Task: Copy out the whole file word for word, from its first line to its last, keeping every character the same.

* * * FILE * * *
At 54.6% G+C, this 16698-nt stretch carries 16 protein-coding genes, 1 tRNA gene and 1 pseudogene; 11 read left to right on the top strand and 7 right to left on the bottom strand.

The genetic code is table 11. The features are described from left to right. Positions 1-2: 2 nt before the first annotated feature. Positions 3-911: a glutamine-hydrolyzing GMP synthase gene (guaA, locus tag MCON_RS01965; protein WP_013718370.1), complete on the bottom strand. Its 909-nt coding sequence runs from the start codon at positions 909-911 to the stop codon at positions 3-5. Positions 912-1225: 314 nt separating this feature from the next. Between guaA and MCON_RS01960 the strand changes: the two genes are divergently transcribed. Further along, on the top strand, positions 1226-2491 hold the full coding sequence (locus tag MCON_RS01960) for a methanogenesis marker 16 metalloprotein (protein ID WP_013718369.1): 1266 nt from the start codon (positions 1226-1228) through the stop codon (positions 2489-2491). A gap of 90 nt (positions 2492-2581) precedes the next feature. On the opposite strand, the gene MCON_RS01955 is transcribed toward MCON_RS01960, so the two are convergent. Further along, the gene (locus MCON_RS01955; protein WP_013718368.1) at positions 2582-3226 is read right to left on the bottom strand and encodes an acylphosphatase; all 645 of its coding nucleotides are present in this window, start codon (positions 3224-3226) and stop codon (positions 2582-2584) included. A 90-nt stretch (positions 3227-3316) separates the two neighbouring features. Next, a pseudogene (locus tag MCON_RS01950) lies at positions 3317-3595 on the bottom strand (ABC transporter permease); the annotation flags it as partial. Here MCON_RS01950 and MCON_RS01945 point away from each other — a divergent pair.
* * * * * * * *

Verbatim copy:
At 54.6% G+C, this 16698-nt stretch carries 16 protein-coding genes, 1 tRNA gene and 1 pseudogene; 11 read left to right on the top strand and 7 right to left on the bottom strand.

The genetic code is table 11. The features are described from left to right. Positions 1-2: 2 nt before the first annotated feature. Positions 3-911: a glutamine-hydrolyzing GMP synthase gene (guaA, locus tag MCON_RS01965; protein WP_013718370.1), complete on the bottom strand. Its 909-nt coding sequence runs from the start codon at positions 909-911 to the stop codon at positions 3-5. Positions 912-1225: 314 nt separating this feature from the next. Between guaA and MCON_RS01960 the strand changes: the two genes are divergently transcribed. Further along, on the top strand, positions 1226-2491 hold the full coding sequence (locus tag MCON_RS01960) for a methanogenesis marker 16 metalloprotein (protein ID WP_013718369.1): 1266 nt from the start codon (positions 1226-1228) through the stop codon (positions 2489-2491). A gap of 90 nt (positions 2492-2581) precedes the next feature. On the opposite strand, the gene MCON_RS01955 is transcribed toward MCON_RS01960, so the two are convergent. Further along, the gene (locus MCON_RS01955; protein WP_013718368.1) at positions 2582-3226 is read right to left on the bottom strand and encodes an acylphosphatase; all 645 of its coding nucleotides are present in this window, start codon (positions 3224-3226) and stop codon (positions 2582-2584) included. A 90-nt stretch (positions 3227-3316) separates the two neighbouring features. Next, a pseudogene (locus tag MCON_RS01950) lies at positions 3317-3595 on the bottom strand (ABC transporter permease); the annotation flags it as partial. Here MCON_RS01950 and MCON_RS01945 point away from each other — a divergent pair.